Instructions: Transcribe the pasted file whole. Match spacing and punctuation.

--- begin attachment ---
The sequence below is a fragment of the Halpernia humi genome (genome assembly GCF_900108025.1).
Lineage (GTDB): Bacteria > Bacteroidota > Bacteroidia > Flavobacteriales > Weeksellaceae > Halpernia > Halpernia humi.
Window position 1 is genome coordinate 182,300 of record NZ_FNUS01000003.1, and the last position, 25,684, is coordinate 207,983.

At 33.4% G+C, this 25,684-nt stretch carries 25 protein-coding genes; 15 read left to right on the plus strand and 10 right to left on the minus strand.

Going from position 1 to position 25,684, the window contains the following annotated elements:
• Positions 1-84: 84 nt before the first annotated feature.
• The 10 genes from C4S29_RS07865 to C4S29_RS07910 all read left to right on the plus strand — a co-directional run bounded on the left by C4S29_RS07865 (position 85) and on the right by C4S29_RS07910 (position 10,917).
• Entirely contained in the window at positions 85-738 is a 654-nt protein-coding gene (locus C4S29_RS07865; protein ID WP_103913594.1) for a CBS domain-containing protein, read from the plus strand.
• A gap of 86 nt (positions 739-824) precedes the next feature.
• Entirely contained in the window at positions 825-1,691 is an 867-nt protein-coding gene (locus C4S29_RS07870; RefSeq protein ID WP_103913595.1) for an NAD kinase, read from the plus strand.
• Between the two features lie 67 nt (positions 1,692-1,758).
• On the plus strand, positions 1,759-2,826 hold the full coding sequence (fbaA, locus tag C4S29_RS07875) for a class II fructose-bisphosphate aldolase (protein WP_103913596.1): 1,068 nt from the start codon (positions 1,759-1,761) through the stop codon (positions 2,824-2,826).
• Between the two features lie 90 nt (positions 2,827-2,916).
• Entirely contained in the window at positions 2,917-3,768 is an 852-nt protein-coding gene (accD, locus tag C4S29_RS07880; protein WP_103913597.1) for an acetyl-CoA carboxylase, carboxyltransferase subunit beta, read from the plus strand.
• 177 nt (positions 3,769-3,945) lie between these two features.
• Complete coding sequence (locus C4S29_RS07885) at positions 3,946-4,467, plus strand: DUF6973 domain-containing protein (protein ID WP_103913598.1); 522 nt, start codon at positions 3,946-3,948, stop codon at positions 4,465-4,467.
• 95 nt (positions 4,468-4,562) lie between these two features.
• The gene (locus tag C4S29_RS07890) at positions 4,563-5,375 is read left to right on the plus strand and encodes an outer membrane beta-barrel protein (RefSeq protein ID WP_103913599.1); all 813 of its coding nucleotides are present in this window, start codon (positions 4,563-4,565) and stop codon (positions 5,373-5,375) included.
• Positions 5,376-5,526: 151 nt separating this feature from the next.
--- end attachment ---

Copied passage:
The sequence below is a fragment of the Halpernia humi genome (genome assembly GCF_900108025.1).
Lineage (GTDB): Bacteria > Bacteroidota > Bacteroidia > Flavobacteriales > Weeksellaceae > Halpernia > Halpernia humi.
Window position 1 is genome coordinate 182,300 of record NZ_FNUS01000003.1, and the last position, 25,684, is coordinate 207,983.

At 33.4% G+C, this 25,684-nt stretch carries 25 protein-coding genes; 15 read left to right on the plus strand and 10 right to left on the minus strand.

Going from position 1 to position 25,684, the window contains the following annotated elements:
• Positions 1-84: 84 nt before the first annotated feature.
• The 10 genes from C4S29_RS07865 to C4S29_RS07910 all read left to right on the plus strand — a co-directional run bounded on the left by C4S29_RS07865 (position 85) and on the right by C4S29_RS07910 (position 10,917).
• Entirely contained in the window at positions 85-738 is a 654-nt protein-coding gene (locus C4S29_RS07865; protein ID WP_103913594.1) for a CBS domain-containing protein, read from the plus strand.
• A gap of 86 nt (positions 739-824) precedes the next feature.
• Entirely contained in the window at positions 825-1,691 is an 867-nt protein-coding gene (locus C4S29_RS07870; RefSeq protein ID WP_103913595.1) for an NAD kinase, read from the plus strand.
• Between the two features lie 67 nt (positions 1,692-1,758).
• On the plus strand, positions 1,759-2,826 hold the full coding sequence (fbaA, locus tag C4S29_RS07875) for a class II fructose-bisphosphate aldolase (protein WP_103913596.1): 1,068 nt from the start codon (positions 1,759-1,761) through the stop codon (positions 2,824-2,826).
• Between the two features lie 90 nt (positions 2,827-2,916).
• Entirely contained in the window at positions 2,917-3,768 is an 852-nt protein-coding gene (accD, locus tag C4S29_RS07880; protein WP_103913597.1) for an acetyl-CoA carboxylase, carboxyltransferase subunit beta, read from the plus strand.
• 177 nt (positions 3,769-3,945) lie between these two features.
• Complete coding sequence (locus C4S29_RS07885) at positions 3,946-4,467, plus strand: DUF6973 domain-containing protein (protein ID WP_103913598.1); 522 nt, start codon at positions 3,946-3,948, stop codon at positions 4,465-4,467.
• 95 nt (positions 4,468-4,562) lie between these two features.
• The gene (locus tag C4S29_RS07890) at positions 4,563-5,375 is read left to right on the plus strand and encodes an outer membrane beta-barrel protein (RefSeq protein ID WP_103913599.1); all 813 of its coding nucleotides are present in this window, start codon (positions 4,563-4,565) and stop codon (positions 5,373-5,375) included.
• Positions 5,376-5,526: 151 nt separating this feature from the next.